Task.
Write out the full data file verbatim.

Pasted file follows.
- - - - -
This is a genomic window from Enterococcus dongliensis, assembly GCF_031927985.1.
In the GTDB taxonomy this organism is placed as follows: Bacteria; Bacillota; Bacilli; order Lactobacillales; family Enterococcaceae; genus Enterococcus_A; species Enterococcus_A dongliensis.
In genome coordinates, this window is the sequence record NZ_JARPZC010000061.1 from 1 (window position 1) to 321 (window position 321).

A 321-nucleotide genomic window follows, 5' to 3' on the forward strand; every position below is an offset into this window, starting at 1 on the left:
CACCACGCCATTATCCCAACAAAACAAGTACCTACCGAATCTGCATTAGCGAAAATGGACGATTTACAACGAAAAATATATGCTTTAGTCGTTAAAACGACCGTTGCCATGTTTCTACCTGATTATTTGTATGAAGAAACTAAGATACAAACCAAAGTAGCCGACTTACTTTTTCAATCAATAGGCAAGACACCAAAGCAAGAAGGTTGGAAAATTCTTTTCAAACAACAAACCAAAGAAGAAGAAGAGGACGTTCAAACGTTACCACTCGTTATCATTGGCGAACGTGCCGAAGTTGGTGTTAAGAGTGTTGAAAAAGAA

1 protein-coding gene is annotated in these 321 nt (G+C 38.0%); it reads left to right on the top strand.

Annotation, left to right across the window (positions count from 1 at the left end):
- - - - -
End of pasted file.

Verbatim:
This is a genomic window from Enterococcus dongliensis, assembly GCF_031927985.1.
In the GTDB taxonomy this organism is placed as follows: Bacteria; Bacillota; Bacilli; order Lactobacillales; family Enterococcaceae; genus Enterococcus_A; species Enterococcus_A dongliensis.
In genome coordinates, this window is the sequence record NZ_JARPZC010000061.1 from 1 (window position 1) to 321 (window position 321).

A 321-nucleotide genomic window follows, 5' to 3' on the forward strand; every position below is an offset into this window, starting at 1 on the left:
CACCACGCCATTATCCCAACAAAACAAGTACCTACCGAATCTGCATTAGCGAAAATGGACGATTTACAACGAAAAATATATGCTTTAGTCGTTAAAACGACCGTTGCCATGTTTCTACCTGATTATTTGTATGAAGAAACTAAGATACAAACCAAAGTAGCCGACTTACTTTTTCAATCAATAGGCAAGACACCAAAGCAAGAAGGTTGGAAAATTCTTTTCAAACAACAAACCAAAGAAGAAGAAGAGGACGTTCAAACGTTACCACTCGTTATCATTGGCGAACGTGCCGAAGTTGGTGTTAAGAGTGTTGAAAAAGAA

1 protein-coding gene is annotated in these 321 nt (G+C 38.0%); it reads left to right on the top strand.

Annotation, left to right across the window (positions count from 1 at the left end):